• PD Shaw Link

    BTW/ According to this report subsidies for coal appear likely to exceed those for ethanol under the new Congress.

  • “It’s unclear to me how moving carbon production from the U. S. to China (or from France to Romania) reduces worldwide output.”

    Because it doesn’t. Indeed, by shifting production to nations with less-efficient and more-polluting power generation, it’s much more likely to INCREASE carbon emissions.

  • It’s also notable that when carbon-tax proponents were at it a couple of years ago, they claimed that a gas tax of $1/gallon would significantly reduce carbon emissions. Well, events have raised the price of gasoline by more than $1/gallon and the projected reduction in consumption simply has not occured. But the carbon-tax proponents still want the $1/gallon tax. Gee, could it possibly be about the tax revenues?

  • Kevin H Link

    Tully to be fair, I don’t think (reasonable) people thought gas taxes would drop demand over night. The upward moving price of gas has been paired by the desire for more fuel efficient cars, which is projected to reduce the carbon footprint of the average person, but only in the time frame of the auto-fleet turnover of the entire country, which I think is 15 years or so.

    Although I think Andy’s question of reduction vs adaptation is one not covered enough. How much does an extra tenth of a degree Celsius cost us, and how much does it take to prevent that same increase. I am also somewhat uninformed, but I think a large factor is how widely you want to look. If you look at just the US alone, and simply in $ terms, I suspect you might get a very different answer than if you look at the probability of destabilizing water-stressed regions in Africa and Asia, and the possible ripple effects to our potential economic growth in markets or offshore labor…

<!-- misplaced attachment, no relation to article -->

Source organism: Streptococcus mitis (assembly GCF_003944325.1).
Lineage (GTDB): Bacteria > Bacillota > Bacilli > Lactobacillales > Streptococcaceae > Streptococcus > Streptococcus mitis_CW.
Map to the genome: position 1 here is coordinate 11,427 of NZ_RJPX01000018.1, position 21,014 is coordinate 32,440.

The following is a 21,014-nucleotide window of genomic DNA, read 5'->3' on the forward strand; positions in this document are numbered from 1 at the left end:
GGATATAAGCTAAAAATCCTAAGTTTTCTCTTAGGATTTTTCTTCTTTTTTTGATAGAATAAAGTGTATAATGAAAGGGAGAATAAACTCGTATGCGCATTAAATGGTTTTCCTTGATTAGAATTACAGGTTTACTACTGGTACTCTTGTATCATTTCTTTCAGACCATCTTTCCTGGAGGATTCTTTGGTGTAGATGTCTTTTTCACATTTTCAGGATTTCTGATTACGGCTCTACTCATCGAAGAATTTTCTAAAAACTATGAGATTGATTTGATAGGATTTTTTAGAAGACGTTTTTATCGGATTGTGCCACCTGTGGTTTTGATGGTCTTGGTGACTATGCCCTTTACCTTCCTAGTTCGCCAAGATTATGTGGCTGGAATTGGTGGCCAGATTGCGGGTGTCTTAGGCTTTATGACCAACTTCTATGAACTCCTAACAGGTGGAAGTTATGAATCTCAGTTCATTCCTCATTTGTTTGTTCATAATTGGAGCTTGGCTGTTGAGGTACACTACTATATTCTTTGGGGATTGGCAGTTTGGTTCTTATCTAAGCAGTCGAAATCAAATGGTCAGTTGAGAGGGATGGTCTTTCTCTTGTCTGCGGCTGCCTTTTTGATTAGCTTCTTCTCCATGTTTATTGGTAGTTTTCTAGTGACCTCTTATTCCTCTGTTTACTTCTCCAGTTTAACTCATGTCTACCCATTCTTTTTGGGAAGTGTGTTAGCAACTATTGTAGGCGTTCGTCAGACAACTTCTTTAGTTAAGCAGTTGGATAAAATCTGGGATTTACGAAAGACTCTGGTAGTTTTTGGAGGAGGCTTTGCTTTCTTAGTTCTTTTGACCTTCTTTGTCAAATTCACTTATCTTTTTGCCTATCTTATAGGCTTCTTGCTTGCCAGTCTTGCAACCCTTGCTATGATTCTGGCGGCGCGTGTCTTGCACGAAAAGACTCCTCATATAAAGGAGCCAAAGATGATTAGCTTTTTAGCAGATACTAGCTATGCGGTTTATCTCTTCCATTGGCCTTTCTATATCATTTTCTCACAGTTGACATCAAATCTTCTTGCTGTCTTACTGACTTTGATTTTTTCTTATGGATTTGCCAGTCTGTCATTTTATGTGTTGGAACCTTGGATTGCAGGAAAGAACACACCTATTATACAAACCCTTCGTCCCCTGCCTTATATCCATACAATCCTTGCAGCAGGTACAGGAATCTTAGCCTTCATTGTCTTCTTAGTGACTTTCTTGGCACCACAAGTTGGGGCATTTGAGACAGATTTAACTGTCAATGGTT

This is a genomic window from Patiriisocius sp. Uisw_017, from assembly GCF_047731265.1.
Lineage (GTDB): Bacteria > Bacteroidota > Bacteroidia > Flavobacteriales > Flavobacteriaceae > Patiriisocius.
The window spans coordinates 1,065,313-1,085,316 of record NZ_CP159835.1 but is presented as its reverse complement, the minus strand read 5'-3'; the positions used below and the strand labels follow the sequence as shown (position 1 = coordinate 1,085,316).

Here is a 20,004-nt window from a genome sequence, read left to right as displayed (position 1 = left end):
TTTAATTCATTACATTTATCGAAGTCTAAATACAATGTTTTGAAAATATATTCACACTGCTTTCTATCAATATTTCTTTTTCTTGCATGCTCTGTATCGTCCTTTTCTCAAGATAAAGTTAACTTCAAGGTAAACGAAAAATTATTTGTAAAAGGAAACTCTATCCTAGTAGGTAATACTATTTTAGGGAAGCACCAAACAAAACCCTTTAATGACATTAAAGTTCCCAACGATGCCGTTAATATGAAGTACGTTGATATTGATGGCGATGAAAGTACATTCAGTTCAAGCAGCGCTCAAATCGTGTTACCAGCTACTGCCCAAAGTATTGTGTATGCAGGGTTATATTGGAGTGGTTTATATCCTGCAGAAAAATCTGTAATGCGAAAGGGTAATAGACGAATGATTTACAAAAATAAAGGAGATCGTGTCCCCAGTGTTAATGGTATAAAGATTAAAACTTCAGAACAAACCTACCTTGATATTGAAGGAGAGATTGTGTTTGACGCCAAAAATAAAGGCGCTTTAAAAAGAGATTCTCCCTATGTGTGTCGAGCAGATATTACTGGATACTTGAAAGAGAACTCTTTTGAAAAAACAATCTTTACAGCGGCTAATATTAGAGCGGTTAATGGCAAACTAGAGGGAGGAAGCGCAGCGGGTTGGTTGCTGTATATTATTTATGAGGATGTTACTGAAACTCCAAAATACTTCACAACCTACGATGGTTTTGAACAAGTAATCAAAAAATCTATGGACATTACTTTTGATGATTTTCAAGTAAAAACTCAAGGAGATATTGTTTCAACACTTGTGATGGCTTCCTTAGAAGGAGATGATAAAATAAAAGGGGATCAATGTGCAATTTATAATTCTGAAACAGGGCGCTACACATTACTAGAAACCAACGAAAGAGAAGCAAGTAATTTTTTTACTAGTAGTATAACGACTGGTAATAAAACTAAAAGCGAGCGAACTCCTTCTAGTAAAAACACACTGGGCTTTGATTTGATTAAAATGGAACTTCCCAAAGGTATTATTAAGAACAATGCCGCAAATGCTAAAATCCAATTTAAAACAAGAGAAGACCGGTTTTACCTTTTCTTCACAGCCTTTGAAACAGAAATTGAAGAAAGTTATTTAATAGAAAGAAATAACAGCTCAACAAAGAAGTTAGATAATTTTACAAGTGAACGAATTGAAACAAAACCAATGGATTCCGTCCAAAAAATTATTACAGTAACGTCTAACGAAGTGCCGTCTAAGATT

• Thought I would pass this along. It’s a good interview on the News Hour about a month ago on Global Warming:

  • P Mike Link

    The use of energy and the so-called “carbon footprint” is driven solely by end-users. The reason higher gas prices haven’t reduced gasoline consumption is because people are not reducing consumption, period. It is a FACT that America uses more energy, but America is us.

    The focus on government solutions for personal issues is fundamentally flawed. CAFE standards, it could be argued, reduced oil consumption from what it would have otherwise been — but oil consumption is up, period. Tightening CAFE standards may reduce the increase temporarily, but it isn’t going to make carbon emissions lower than they are right now. I heard on the news this A.M. that Honda is discontinuing their hybrid vehicle, because it isn’t selling (although the Prius seems to be a success story).

    If the ecologically concerned really want to reduce carbon emissions, they need to convince people, not governments, to reduce energy useage. IF they can’t convince people, government action will not be useful.

  • R Dutton Link

    The focus should be global warming gases, not just carbon. Consider burning more wood for energy that might otherwise rot. Rotting wood releases methane, which is 20 times more efficient as a global warming gas than CO2. After 7 years methane oxidizes to CO2. CO2 averages 100 years before being absorbed. Thus eliminating the rotting cycle of wood may reduce global warming gases. Currently logging operations leave behind huge slash piles. These often are burned or just left to rot. Find a way to use scrap wood as a fuel source efficiently, such as encouraging wood pellet stoves or external wood burning furnaces, and you’ll make an reduction on overall global warming gases, while reducing overall energy dependence.